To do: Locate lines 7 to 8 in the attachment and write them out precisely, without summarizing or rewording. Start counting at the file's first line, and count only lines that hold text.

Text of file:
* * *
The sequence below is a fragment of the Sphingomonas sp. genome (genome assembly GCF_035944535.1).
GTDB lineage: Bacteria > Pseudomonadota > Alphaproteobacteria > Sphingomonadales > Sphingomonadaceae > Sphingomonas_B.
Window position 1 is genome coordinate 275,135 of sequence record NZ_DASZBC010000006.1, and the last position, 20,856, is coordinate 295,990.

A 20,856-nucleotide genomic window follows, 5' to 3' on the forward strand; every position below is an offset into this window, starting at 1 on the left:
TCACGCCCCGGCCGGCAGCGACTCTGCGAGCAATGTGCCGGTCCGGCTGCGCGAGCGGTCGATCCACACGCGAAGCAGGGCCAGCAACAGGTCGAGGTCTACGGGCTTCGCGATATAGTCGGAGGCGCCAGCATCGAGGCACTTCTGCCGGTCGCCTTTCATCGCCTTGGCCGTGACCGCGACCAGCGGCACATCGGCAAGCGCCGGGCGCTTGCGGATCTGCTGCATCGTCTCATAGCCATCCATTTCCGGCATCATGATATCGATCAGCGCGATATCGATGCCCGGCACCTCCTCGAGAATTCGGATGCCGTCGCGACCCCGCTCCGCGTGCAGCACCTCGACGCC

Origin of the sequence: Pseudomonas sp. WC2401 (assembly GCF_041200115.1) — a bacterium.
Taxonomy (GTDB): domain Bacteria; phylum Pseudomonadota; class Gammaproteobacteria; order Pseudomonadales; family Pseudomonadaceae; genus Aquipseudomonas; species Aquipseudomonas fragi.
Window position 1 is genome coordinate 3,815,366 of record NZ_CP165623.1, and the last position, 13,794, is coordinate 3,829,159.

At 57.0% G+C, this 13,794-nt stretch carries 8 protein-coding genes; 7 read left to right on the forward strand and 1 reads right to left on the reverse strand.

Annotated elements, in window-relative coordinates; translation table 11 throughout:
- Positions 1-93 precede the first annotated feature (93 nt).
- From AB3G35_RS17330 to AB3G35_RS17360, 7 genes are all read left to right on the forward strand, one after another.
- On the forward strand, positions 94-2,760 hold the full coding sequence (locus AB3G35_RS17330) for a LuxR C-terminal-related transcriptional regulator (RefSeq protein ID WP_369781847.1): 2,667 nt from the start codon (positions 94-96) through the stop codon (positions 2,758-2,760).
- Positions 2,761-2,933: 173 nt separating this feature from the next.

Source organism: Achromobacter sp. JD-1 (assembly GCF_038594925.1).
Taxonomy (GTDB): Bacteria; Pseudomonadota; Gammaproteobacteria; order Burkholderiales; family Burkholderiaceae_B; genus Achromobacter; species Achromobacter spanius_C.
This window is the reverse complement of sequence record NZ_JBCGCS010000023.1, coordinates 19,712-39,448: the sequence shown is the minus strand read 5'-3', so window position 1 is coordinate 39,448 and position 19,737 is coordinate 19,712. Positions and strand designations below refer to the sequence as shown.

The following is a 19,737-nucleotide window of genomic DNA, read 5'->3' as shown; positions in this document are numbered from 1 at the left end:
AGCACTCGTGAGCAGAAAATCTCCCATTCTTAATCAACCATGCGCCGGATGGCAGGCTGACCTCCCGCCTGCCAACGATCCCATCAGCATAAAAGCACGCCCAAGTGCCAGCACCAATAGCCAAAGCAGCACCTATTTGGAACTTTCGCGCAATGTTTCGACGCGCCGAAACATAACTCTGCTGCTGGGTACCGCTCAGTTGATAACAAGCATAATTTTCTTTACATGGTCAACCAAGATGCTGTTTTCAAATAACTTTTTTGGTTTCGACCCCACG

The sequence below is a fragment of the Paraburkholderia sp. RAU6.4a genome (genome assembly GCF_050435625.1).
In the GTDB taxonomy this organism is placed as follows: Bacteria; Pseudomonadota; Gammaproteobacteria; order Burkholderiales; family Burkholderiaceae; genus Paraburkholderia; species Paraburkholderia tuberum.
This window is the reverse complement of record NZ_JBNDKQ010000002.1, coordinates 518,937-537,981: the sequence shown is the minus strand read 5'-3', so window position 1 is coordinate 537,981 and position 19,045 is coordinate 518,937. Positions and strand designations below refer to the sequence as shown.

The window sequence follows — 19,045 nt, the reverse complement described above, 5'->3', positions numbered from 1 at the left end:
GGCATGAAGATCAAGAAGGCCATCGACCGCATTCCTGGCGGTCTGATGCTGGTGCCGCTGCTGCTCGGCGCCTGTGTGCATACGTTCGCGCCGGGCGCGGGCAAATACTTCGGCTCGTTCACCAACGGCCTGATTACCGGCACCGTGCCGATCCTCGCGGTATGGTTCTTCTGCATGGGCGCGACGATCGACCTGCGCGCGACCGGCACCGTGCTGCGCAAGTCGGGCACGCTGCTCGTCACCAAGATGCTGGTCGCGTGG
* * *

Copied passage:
Taxonomy (GTDB): domain Bacteria; phylum Pseudomonadota; class Gammaproteobacteria; order Pseudomonadales; family Pseudomonadaceae; genus Aquipseudomonas; species Aquipseudomonas fragi.
Window position 1 is genome coordinate 3,815,366 of record NZ_CP165623.1, and the last position, 13,794, is coordinate 3,829,159.